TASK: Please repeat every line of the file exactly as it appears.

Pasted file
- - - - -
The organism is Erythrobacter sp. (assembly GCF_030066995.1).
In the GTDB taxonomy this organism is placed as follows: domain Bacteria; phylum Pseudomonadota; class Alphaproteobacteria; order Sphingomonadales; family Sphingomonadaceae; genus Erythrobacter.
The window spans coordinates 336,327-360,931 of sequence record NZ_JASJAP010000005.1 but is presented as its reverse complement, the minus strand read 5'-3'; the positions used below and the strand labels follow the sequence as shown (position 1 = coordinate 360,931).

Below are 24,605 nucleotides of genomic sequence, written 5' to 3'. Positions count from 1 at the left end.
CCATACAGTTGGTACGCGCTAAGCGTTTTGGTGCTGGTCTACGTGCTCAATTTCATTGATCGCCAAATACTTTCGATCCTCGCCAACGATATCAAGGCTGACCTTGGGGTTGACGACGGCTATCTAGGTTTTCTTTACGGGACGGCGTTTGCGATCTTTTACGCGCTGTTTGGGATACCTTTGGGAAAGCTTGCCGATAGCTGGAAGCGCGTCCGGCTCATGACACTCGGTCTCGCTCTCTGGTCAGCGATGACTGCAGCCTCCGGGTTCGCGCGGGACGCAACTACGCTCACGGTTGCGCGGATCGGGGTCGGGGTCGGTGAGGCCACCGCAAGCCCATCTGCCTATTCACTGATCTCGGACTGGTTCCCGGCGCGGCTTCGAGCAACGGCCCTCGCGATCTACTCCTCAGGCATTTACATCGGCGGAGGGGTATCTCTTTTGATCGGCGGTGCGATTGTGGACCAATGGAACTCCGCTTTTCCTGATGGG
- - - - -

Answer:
The organism is Erythrobacter sp. (assembly GCF_030066995.1).
In the GTDB taxonomy this organism is placed as follows: domain Bacteria; phylum Pseudomonadota; class Alphaproteobacteria; order Sphingomonadales; family Sphingomonadaceae; genus Erythrobacter.
The window spans coordinates 336,327-360,931 of sequence record NZ_JASJAP010000005.1 but is presented as its reverse complement, the minus strand read 5'-3'; the positions used below and the strand labels follow the sequence as shown (position 1 = coordinate 360,931).

Below are 24,605 nucleotides of genomic sequence, written 5' to 3'. Positions count from 1 at the left end.
CCATACAGTTGGTACGCGCTAAGCGTTTTGGTGCTGGTCTACGTGCTCAATTTCATTGATCGCCAAATACTTTCGATCCTCGCCAACGATATCAAGGCTGACCTTGGGGTTGACGACGGCTATCTAGGTTTTCTTTACGGGACGGCGTTTGCGATCTTTTACGCGCTGTTTGGGATACCTTTGGGAAAGCTTGCCGATAGCTGGAAGCGCGTCCGGCTCATGACACTCGGTCTCGCTCTCTGGTCAGCGATGACTGCAGCCTCCGGGTTCGCGCGGGACGCAACTACGCTCACGGTTGCGCGGATCGGGGTCGGGGTCGGTGAGGCCACCGCAAGCCCATCTGCCTATTCACTGATCTCGGACTGGTTCCCGGCGCGGCTTCGAGCAACGGCCCTCGCGATCTACTCCTCAGGCATTTACATCGGCGGAGGGGTATCTCTTTTGATCGGCGGTGCGATTGTGGACCAATGGAACTCCGCTTTTCCTGATGGG